Allies gained by other spells:

1. If the spell has duration of at least 24 hours, such allies split XP as described under Calling, but do not split treasure.
2. Allies gained by spells are not PCs, but rather NPCs whom the character has some degree of influence over (depending on the details of the spell; Dominate gives enough influence that they might as well be PCs, Charm Person and Suggestion somewhat less so.) (This is actually RAW, and simply is worth re-elaborating.)


1. The Leadership feat gives followers as described, but does not provide cohorts. There is, however, a new feat, Improved Leadership (prerequisites: Character level 9th, Cha 13, Leadership) that allows you to gain cohorts as described.
2. Cohorts and followers are not PCs, but rather NPCs whom the character has some degree of influence over. (This is actually RAW, and simply is worth re-elaborating.)
3. A leader can choose his cohort's race, primary class, and alignment (subject to DM approval), but no more. He may advise the cohort regarding matters such as feat, skill, and spell choice and multiclassing, but it is the cohort's decision whether to follow the advice. (RAW seems to indicate this anyway, but is not clear.)

Monster abilities:

1. Whenever a creature has a spell-like ability that imitates a spell with variable XP cost, it can only imitate the usage with minimal cost unless the description indicates otherwise.
2. A djinni's Wind Walk and a nightmare's Astral Projection and Etherealness can only target the "caster" themselves.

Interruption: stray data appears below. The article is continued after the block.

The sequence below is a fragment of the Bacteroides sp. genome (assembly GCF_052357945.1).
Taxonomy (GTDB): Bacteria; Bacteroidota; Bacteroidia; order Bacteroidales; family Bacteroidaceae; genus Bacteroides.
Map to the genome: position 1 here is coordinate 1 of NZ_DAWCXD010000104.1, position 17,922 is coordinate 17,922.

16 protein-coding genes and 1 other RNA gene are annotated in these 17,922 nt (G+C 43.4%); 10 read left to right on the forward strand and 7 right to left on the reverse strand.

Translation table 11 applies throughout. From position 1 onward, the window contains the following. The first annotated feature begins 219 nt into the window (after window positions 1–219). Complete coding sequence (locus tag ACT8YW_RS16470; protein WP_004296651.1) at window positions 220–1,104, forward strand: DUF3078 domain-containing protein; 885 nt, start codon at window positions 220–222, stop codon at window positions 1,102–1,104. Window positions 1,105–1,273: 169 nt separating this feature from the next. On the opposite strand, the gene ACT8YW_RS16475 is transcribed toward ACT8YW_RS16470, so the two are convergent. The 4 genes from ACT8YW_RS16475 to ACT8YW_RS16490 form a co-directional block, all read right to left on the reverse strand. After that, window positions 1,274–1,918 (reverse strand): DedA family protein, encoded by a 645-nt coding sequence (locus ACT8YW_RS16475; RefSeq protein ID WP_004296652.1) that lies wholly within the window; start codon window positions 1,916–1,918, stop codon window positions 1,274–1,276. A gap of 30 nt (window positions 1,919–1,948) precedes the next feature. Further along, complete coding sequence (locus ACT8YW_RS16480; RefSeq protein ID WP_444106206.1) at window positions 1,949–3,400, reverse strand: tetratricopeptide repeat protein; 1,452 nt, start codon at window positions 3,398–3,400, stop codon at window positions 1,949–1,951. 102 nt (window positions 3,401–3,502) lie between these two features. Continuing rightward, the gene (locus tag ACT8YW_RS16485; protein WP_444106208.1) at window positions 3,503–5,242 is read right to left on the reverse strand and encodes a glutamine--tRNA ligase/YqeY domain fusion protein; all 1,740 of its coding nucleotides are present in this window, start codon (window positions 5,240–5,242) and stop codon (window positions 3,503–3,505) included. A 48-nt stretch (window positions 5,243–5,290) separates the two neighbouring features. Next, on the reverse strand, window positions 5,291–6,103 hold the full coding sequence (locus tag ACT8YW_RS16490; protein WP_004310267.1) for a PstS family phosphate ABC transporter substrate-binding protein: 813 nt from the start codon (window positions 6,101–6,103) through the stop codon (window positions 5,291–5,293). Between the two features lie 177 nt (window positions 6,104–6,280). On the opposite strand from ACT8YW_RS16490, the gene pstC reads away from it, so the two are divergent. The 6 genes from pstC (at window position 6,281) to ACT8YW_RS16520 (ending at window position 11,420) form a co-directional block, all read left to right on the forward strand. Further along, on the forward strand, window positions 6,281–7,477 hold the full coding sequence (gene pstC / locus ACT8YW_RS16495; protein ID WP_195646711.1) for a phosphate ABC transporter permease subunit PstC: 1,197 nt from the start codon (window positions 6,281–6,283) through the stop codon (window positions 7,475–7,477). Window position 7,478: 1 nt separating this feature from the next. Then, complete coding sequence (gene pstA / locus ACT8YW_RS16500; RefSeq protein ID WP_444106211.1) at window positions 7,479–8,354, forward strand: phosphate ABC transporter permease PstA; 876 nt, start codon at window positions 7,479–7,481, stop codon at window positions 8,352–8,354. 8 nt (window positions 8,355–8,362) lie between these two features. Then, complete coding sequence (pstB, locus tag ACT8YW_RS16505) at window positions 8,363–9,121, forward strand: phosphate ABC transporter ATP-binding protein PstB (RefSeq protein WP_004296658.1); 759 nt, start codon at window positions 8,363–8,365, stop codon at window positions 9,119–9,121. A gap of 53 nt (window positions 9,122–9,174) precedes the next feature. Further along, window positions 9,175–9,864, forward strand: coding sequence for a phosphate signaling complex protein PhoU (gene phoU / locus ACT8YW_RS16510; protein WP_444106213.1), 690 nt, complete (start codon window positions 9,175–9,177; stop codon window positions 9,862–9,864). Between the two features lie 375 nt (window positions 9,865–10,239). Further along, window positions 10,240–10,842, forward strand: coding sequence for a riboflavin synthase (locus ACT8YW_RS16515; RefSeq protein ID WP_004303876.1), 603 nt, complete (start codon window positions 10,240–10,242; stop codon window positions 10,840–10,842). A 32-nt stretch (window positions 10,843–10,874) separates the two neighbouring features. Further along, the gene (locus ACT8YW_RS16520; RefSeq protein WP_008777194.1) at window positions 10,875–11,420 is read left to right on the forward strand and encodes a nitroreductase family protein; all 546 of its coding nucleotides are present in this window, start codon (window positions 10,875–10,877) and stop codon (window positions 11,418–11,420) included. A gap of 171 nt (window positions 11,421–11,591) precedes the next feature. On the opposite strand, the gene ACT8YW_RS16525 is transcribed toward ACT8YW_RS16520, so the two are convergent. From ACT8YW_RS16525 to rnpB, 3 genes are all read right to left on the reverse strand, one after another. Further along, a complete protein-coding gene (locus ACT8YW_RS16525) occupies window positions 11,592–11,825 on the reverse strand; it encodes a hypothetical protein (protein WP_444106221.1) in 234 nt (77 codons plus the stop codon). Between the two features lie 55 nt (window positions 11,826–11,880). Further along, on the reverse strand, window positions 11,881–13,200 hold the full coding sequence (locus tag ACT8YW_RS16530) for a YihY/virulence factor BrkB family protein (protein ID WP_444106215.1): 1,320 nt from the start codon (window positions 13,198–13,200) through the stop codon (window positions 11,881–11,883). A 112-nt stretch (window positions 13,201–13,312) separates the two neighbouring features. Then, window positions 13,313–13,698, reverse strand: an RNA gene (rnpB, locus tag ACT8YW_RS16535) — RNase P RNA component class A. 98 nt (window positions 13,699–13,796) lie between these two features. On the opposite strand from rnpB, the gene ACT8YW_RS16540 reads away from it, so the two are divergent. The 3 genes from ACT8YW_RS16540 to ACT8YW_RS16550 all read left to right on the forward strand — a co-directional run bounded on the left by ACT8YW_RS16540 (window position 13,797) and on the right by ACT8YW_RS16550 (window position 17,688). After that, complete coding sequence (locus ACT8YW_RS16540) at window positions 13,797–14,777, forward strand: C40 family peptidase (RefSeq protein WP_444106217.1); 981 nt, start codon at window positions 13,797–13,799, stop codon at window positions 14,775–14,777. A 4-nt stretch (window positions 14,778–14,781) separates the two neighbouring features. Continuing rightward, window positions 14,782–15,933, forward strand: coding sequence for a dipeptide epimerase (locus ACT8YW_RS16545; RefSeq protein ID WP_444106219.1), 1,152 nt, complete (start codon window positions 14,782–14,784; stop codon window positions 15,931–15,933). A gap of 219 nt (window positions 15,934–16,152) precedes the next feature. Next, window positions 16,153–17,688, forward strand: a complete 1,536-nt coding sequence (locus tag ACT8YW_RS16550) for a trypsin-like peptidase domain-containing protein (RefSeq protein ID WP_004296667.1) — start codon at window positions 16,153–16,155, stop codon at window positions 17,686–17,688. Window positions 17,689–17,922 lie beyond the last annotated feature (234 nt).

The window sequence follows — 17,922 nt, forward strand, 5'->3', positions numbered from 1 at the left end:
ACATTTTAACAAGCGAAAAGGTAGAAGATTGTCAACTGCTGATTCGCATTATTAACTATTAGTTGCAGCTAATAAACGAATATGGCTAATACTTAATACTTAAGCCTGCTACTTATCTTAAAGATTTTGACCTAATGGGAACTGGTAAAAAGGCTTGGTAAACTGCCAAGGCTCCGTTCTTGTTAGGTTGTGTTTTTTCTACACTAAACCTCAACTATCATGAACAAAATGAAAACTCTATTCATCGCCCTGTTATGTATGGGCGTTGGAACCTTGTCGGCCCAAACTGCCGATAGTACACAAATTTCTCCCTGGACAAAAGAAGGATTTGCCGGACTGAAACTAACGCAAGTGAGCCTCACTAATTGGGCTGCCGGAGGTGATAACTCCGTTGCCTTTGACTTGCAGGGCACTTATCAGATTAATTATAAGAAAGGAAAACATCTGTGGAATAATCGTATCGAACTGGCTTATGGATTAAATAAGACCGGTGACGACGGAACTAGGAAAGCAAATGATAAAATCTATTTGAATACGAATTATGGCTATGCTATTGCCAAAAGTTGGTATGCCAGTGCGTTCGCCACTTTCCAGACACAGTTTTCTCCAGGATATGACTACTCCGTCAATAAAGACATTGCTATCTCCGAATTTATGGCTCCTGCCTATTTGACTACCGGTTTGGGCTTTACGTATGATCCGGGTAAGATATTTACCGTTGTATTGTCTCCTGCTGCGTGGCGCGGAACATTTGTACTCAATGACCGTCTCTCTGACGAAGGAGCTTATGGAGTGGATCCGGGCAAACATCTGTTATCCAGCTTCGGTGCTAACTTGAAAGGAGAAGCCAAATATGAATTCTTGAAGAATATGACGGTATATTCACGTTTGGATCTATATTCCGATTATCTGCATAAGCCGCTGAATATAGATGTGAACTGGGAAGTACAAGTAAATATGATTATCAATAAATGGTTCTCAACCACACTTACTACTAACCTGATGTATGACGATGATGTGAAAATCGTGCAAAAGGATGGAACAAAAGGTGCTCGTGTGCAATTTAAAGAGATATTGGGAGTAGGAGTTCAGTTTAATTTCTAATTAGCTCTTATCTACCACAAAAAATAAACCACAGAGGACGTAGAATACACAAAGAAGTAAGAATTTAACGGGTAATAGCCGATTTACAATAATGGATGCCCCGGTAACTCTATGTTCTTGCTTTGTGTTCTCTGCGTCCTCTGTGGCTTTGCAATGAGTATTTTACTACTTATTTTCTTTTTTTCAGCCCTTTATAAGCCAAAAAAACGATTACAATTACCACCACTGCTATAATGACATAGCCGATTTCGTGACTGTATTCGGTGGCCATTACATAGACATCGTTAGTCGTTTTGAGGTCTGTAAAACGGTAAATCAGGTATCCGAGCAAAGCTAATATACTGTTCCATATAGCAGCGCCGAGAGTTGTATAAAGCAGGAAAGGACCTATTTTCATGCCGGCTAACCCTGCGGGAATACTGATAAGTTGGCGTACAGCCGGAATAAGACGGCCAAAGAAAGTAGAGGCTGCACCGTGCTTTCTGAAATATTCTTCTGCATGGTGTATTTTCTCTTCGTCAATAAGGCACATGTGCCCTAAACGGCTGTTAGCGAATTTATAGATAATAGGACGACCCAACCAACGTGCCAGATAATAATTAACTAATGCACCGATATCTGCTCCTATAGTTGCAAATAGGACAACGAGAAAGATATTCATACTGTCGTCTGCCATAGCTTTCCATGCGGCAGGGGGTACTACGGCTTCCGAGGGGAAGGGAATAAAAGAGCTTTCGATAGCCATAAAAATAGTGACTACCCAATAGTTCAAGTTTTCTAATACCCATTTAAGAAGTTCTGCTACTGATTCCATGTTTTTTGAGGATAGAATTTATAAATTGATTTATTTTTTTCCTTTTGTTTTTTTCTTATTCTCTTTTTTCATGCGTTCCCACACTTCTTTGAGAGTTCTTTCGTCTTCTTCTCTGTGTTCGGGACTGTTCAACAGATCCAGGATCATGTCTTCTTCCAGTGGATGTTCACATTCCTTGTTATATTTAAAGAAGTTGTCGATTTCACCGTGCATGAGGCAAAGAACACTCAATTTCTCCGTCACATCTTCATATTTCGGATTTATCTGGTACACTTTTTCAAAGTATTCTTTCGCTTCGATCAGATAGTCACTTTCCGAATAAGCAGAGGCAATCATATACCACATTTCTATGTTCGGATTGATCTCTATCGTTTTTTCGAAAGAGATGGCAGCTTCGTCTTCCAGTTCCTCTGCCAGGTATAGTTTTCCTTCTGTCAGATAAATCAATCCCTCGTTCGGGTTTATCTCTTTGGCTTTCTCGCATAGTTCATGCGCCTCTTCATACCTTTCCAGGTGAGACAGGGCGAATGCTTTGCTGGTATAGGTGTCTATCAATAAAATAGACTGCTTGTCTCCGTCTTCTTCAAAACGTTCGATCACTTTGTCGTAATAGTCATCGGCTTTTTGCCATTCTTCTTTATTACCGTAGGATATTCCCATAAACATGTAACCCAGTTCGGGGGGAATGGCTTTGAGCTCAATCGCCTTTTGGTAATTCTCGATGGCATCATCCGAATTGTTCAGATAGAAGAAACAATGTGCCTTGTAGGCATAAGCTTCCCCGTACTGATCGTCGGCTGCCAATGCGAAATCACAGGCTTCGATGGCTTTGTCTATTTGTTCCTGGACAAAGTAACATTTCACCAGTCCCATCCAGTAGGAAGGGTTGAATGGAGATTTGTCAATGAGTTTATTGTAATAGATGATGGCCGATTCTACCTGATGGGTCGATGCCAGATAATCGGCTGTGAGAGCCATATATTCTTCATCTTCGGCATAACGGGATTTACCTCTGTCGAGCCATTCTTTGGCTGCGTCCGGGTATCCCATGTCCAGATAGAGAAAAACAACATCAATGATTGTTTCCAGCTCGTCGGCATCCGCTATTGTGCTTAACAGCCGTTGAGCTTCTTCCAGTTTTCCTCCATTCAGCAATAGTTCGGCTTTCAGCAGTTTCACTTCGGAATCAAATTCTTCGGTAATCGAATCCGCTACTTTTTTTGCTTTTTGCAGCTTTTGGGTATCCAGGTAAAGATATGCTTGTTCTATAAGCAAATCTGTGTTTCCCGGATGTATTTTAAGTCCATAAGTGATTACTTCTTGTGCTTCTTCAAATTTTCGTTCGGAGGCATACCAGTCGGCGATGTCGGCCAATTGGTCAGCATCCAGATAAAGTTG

3. Any ability that cannot be used by a summoned creature also cannot be forced by any means of commanding or controlling a creature. The only exception is a noble djinni granting wishes to its captor; even in such case, the capture must have been by natural means rather than a spell such as Planar Binding.

2011-06-20, 11:40 PM
Or, just treat any ally (whether through Leadership, or through some kind of long-duration summoning/calling effect that lasts at least 10 minutes) as a party member. The ally's level is considered either the same as the average party level, or its own, whichever is higher.

The overall effect is to increase the number of people the XP is divided between, and increase the average party level, making the total XP received lower.

2011-06-21, 07:18 AM
The problem with that is that it makes low-level allies have a cost far in excess of the advantage, and a high-level have a cost far less than the advantage. Remember, XP is modified for the number of other party members, but not for their level. What I proposed for everything but leadership is essentially a modification of your idea that compensates for this fact. (Leadership becomes too weak for a feat if it has no XP advantage over an actual new party member...but it's too strong for a single feat if it doesn't, hence requiring 2 feats and a substantial CHA investment.)
Of course, substantial XP penalties without corresponding treasure penalties are an easy way to get a party overpowered for its ECL due to high wealth, so called allies (which, unlike spell-gained allies, can be made to be substantially more powerful than oneself, are relatively easy to get, and in the case of a cleric cannot easily be turned on the party by a clever enemy as a dominated or charmed ally can) have those as well.